Yellen doubles down on call for more crypto enforcement

Quick Take

  • The government should use its enforcement powers to crack down on crypto scams, Treasury Secretary Janet Yellen said at a financial conference.

  • The U.S. Treasury Department issued a series of reports on digital assets this fall, which called for more enforcement and new digital asset regulations. 

The U.S. government should use its enforcement authorities to crack down on crypto scams and operational failures, Treasury Secretary Janet Yellen said, reiterating her agency’s call for “beefed up” enforcement on digital assets.

The Biden administration released a series of digital asset reports in September and October, in an attempt to unite the many federal agencies that touch cryptocurrency issues. Yellen spoke about the reports at the Securities Industry and Financial Markets Association’s annual meeting in New York City. 

“Our report found that there are too many instances of fraud and scams and operational failures,” Yellen said. “There are some existing enforcement authorities and we would like to see those beefed up, and greater enforcement in this area.”

Yellen spoke broadly about risks to the economy and said cryptocurrencies do not yet pose a significant risk to financial stability. The crypto market is “not yet big enough or connected enough,” but that could change as the technology matures, Yellen noted.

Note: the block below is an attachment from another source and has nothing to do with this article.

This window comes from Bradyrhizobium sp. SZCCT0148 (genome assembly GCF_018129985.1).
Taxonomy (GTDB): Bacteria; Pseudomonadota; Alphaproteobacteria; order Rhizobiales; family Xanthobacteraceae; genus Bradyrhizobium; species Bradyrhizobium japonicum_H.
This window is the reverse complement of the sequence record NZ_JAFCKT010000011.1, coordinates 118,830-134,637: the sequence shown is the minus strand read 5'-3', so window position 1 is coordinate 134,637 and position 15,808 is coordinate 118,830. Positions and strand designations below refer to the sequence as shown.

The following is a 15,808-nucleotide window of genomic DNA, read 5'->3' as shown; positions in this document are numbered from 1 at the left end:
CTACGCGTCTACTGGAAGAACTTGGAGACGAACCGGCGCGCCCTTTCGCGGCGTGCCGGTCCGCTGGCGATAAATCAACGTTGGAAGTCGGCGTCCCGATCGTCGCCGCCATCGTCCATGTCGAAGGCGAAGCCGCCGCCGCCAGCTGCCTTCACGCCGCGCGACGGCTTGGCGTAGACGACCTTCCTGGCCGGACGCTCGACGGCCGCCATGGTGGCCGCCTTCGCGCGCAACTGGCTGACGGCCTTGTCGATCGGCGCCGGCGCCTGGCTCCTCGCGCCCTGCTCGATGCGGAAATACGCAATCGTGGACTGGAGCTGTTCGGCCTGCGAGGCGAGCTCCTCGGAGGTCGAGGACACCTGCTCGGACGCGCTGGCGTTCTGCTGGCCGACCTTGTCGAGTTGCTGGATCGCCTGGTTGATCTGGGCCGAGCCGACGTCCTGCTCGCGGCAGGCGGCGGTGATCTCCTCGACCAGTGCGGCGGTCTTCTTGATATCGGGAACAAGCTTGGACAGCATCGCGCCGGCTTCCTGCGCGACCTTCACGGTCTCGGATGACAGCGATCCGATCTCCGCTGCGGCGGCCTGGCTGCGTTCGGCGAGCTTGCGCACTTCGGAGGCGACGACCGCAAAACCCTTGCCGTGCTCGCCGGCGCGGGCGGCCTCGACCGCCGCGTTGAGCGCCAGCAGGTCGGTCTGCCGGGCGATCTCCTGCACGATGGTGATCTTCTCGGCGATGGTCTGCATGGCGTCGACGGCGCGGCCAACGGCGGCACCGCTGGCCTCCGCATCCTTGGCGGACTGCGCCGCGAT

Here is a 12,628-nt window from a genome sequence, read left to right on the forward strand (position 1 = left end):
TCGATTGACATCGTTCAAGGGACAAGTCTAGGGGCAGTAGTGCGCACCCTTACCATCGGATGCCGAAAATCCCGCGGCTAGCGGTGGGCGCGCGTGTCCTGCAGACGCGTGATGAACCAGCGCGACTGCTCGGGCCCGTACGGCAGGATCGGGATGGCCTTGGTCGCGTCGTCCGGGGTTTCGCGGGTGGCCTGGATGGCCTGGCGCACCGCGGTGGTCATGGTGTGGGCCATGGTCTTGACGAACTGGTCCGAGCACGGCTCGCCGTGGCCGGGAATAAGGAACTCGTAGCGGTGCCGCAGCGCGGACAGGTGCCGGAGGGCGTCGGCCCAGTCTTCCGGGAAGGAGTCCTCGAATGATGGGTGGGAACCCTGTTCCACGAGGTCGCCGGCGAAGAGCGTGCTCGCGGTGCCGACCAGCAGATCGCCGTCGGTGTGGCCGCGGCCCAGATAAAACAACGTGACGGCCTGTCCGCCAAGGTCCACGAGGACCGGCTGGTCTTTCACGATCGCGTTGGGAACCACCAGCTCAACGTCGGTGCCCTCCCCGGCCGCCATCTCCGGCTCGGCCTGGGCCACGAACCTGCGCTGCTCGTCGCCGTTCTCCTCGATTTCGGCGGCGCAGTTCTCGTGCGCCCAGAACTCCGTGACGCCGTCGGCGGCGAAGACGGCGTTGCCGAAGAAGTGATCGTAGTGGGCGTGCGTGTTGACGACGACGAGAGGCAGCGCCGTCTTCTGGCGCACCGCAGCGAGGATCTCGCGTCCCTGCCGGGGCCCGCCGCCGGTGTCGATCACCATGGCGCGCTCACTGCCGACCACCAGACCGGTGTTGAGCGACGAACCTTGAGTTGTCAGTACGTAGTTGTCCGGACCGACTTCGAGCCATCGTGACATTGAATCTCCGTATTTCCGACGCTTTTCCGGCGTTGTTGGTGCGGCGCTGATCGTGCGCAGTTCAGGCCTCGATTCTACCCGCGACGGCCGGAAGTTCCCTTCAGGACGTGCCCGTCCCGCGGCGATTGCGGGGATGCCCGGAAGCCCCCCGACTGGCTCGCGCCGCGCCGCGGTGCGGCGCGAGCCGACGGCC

“It could pose a risk,” Yellen said. “So we would like to see an improvement in regulation in these areas.” 

The administration’s digital asset reports identified three areas that require regulation: Spot markets for crypto assets that are not securities, stablecoins and vertical integration by crypto firms. Yellen touched on each issue in her remarks at the SIFMA meeting.

Lawmakers on the House Financial Services Committee have spent months drafting stablecoin legislation, although it’s unclear whether a bill could advance out of committee before this Congress ends in January. 

Yellen doubled down on her call for new stablecoin rules in her remarks in New York City. 

“That's kind of an example of regulatory arbitrage. We think that's essentially a banking-type product that really needs a much firmer regulatory framework to operate safely,” Yellen said. 

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